December 22, 2015 11:18 pm

Whilst this year’s summer minimum Arctic sea ice was midway between the 2005 to 2014 trend, the recovery has been very sharp such that presently Arctic sea ice extent is above the last 10 year trend. See:
http://ocean.dmi.dk/arctic/plots/icecover/icecover_current.png
Who knows, may be the alarming rate of decline is bottoming out and may be a corner will be turned. Now that would be an Inconvenient Truth.

oppti
Reply to  richard verney
December 22, 2015 11:40 pm

This graphs show sea ice. The one with shoreline ice masked out.
The one with shorline-ice included shows where the growth is limited-along the land.
Perciptation on land might have increased runoff and melting?

Matt G
Reply to  richard verney
December 23, 2015 5:28 am

Arctic ice will recover when the AMO switches to a persistent cooler phase. The AMOC significantly correlates with Arctic ice extent and the next cool phase will see a turnaround in Arctic ice fortunes. The AMOC controls how much energy from the tropics is moved into Arctic ocean. It is not surprising that global temperatures are highly related to the AMOC and AMO. Removing the AMO from recent global temperatures shows a flat trend indicating that the AMOC has greatly influenced global temperatures and Arctic temperatures over recent decades.
http://i772.photobucket.com/albums/yy8/SciMattG/RSS%20Global_v_RemovedAMO2_zpsssrgab0r.png
The ENSO is also a ocean circulation linked with the AMOC and Tropical ocean water flows eventually into the southern Atlantic ocean and links with the Gulf Stream that in turns later becomes part of the AMOC. The changes in ENSO have a direct influence on the AMO months later. The recovery will occur due to AGW not having any remote influence on these ocean cycles.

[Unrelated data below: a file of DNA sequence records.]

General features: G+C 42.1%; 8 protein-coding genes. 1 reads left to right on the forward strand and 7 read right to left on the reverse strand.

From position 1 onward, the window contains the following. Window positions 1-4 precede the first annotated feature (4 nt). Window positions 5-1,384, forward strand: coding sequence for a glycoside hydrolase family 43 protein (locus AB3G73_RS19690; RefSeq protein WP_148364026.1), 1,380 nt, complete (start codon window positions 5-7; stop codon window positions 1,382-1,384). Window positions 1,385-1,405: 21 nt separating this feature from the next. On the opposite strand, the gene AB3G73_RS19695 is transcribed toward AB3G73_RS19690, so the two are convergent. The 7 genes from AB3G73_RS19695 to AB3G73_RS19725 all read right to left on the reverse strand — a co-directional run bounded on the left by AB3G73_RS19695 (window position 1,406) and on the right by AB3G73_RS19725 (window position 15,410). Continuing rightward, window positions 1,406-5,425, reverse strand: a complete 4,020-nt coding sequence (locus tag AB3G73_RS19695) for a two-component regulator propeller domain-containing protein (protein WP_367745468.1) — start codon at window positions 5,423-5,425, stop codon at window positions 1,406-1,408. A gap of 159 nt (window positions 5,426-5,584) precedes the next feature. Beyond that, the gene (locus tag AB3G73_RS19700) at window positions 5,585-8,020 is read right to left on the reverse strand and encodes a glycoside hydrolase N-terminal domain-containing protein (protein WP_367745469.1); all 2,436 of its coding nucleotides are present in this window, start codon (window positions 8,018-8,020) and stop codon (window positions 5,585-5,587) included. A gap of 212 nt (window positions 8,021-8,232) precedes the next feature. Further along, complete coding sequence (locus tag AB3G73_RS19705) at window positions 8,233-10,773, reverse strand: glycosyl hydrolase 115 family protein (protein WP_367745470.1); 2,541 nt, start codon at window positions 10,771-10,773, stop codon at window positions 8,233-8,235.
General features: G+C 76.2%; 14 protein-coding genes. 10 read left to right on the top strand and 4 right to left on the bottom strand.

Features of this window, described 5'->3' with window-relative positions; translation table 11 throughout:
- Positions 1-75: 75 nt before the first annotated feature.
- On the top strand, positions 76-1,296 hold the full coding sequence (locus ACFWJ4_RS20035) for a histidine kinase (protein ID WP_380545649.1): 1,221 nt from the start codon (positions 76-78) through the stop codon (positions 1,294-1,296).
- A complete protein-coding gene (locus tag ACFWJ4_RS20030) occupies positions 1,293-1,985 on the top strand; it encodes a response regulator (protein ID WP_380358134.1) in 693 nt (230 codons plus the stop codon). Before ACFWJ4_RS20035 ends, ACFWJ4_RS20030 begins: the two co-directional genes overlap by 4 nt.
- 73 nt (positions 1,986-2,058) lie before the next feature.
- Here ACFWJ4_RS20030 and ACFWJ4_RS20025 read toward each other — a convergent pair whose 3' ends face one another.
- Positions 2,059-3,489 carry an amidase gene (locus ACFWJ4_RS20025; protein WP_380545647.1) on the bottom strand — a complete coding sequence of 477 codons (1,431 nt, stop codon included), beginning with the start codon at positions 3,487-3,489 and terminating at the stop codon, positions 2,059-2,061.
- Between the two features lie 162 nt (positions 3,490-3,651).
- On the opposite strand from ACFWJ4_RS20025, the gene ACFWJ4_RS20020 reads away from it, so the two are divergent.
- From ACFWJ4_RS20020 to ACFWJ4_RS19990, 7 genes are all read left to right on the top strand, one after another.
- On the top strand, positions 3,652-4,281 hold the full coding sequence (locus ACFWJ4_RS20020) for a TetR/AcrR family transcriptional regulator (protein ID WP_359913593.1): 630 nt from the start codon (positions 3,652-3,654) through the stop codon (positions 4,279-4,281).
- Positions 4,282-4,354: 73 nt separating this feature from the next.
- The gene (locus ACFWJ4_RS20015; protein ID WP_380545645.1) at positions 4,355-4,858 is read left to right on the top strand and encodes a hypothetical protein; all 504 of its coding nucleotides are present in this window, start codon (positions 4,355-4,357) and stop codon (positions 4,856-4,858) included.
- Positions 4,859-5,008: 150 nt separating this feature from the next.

richard verney
Reply to  Matt G
December 23, 2015 5:52 am

Here’s a link to a paper that discusses the point that you raise, and the likely slow down in Arctic sea ice loss
http://onlinelibrary.wiley.com/doi/10.1002/2015GL065364/abstract

Matt G
Reply to  Matt G
December 23, 2015 9:17 am

Thanks.

Reply to  richard verney
December 23, 2015 10:49 am

According to the open water equals greater precipitation equals global warming theory/model/proven fact- a little extra sea ice should cause the opposite effect and result in runaway global cooling. Make your peace with your make,r cause there will be no open water anywhere on earth by…….2050! Yeah, that’s the ticket!

seaice1
Reply to  richard verney
December 24, 2015 5:11 am

By “trend” I assume you mean “range”. The graph ypu show has 2015 in roughly the middle of the range, but you cannot see the trend clearly in this sort of graph. From a quick eyball, there looks to be more years above than below the 2015 minimum.

December 23, 2015 12:46 am

There could be a genuine ‘tipping point’ if Arctic sea ice falls off the edge of the earth and we suffer from catastrophic ice loss!

zemlik
December 23, 2015 1:29 am

my2p
a lot of posters ridicule greens as idiotic, obsessed, etc.
The feeling of belonging to the rivers and the trees and all that is to be seen is intuitive feeling.
I understand some arithmetic and some consequences of actions and I generally support things that are seen to work.
I would love to see technology deliver the Santa Claus machine but I would still call myself a Green because I am just astounded at life and don’t think we should kill any of it until we figure out how to make it.

zemlik
Reply to  zemlik
December 23, 2015 1:38 am

well, meaning “kill off” rather than “kill” as you have to kill something to consume it and steal its energy to survive.

zemlik
Reply to  zemlik
December 23, 2015 1:52 am

I don’t mean how ex wives understand things. Is a general observation life feeds on life.

JustAnOldGuy
Reply to  zemlik
December 23, 2015 3:22 am

Your emotional attachment to all living things is shared by many people, myself included. I think that the contempt you see displayed is deserved by those who seek to brand their emotional response, their political agenda as science and then demand that everyone else feel the same emotion, act on it and worship it. The ease with which a tyranny can don the cloak of emotion as it rises to power has no greater demonstration than the 20th Century.